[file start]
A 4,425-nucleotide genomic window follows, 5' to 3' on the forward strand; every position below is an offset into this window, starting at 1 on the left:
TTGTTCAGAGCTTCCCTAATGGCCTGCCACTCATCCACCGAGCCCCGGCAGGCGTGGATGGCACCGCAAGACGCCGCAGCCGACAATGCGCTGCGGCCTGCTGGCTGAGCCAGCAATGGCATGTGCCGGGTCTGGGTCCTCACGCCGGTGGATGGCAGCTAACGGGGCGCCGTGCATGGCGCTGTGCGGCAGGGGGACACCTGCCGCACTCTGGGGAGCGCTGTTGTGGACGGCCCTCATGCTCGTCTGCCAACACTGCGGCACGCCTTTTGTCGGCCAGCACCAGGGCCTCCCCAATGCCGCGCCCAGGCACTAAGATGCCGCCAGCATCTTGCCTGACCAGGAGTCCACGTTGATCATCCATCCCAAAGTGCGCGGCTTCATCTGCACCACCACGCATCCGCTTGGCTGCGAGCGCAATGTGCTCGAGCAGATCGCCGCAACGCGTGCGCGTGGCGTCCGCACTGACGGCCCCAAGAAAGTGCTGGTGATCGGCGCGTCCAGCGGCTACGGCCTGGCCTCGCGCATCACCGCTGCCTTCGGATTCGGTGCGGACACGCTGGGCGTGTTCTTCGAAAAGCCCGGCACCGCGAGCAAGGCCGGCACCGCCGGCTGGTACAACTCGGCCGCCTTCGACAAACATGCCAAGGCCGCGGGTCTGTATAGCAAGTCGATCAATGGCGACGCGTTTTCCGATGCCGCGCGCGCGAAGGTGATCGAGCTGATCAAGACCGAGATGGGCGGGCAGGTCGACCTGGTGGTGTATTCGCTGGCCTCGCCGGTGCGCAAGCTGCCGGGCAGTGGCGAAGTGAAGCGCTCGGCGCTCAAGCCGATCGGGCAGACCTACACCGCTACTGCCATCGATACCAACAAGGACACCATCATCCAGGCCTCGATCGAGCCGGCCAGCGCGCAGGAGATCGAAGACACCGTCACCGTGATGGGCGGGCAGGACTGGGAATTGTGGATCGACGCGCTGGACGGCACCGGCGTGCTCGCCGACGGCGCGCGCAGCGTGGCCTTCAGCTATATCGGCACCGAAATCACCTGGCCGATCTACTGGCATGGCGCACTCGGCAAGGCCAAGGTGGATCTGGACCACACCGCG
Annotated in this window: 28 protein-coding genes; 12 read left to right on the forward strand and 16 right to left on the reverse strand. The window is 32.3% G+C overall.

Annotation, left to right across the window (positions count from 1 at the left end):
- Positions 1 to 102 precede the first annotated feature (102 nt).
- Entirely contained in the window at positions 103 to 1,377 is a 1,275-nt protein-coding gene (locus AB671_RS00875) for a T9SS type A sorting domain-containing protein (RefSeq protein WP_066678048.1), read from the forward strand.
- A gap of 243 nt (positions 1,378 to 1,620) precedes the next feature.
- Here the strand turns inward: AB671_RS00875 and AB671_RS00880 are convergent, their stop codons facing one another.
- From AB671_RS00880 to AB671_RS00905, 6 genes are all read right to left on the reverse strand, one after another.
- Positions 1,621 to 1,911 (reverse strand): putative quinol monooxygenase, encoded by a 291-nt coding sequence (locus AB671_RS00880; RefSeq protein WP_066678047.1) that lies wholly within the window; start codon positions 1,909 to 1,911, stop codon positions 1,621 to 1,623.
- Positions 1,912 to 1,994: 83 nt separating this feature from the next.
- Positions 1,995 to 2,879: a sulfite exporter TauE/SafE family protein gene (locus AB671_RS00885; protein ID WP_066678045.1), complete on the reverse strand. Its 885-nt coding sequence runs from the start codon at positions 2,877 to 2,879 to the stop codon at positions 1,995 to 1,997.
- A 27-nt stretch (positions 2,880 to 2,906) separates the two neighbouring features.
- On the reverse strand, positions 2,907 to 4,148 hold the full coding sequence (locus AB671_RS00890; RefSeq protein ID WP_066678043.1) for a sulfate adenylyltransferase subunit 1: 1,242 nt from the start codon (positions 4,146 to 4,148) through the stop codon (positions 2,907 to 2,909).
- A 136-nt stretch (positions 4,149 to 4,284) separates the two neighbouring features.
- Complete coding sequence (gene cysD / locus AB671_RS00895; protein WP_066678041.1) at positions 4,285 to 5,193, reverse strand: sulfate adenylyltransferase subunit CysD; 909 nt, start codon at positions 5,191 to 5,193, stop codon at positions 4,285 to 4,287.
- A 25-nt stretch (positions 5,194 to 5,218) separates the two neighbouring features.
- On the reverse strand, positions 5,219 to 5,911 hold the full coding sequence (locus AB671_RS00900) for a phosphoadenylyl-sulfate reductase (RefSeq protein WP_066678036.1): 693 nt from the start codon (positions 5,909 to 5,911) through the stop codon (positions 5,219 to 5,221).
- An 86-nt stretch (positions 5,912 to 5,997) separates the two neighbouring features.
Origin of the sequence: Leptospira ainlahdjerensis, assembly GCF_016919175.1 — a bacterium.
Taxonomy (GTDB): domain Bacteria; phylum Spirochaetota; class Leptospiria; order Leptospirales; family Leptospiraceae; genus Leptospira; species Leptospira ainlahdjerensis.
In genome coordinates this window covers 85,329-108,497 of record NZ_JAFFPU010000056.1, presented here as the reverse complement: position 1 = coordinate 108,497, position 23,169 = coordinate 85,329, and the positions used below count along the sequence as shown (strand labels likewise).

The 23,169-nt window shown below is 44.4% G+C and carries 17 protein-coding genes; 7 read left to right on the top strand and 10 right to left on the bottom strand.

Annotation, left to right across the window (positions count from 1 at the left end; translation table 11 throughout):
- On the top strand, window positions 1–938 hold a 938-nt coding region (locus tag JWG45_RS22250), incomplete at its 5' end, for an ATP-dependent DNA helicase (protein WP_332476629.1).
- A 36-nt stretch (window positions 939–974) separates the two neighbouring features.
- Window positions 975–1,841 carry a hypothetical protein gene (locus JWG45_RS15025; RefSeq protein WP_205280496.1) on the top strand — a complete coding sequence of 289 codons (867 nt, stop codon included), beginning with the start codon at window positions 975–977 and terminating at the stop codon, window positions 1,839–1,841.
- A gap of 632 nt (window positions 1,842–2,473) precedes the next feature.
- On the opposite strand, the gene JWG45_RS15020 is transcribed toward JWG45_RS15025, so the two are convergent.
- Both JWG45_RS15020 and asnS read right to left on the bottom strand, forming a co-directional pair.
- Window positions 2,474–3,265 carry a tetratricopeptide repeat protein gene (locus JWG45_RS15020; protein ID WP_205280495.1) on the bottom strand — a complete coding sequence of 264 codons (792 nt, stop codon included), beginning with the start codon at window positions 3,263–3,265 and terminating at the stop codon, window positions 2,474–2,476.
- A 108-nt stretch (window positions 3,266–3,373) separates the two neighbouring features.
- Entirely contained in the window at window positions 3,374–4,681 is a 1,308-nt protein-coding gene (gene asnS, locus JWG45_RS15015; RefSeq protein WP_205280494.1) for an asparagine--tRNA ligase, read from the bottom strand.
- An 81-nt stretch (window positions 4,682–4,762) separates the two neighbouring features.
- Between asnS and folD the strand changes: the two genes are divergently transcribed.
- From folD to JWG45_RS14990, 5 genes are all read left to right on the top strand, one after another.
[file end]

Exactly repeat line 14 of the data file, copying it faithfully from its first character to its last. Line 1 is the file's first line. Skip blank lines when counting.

- On the reverse strand, positions 2,907 to 4,148 hold the full coding sequence (locus AB671_RS00890; RefSeq protein ID WP_066678043.1) for a sulfate adenylyltransferase subunit 1: 1,242 nt from the start codon (positions 4,146 to 4,148) through the stop codon (positions 2,907 to 2,909).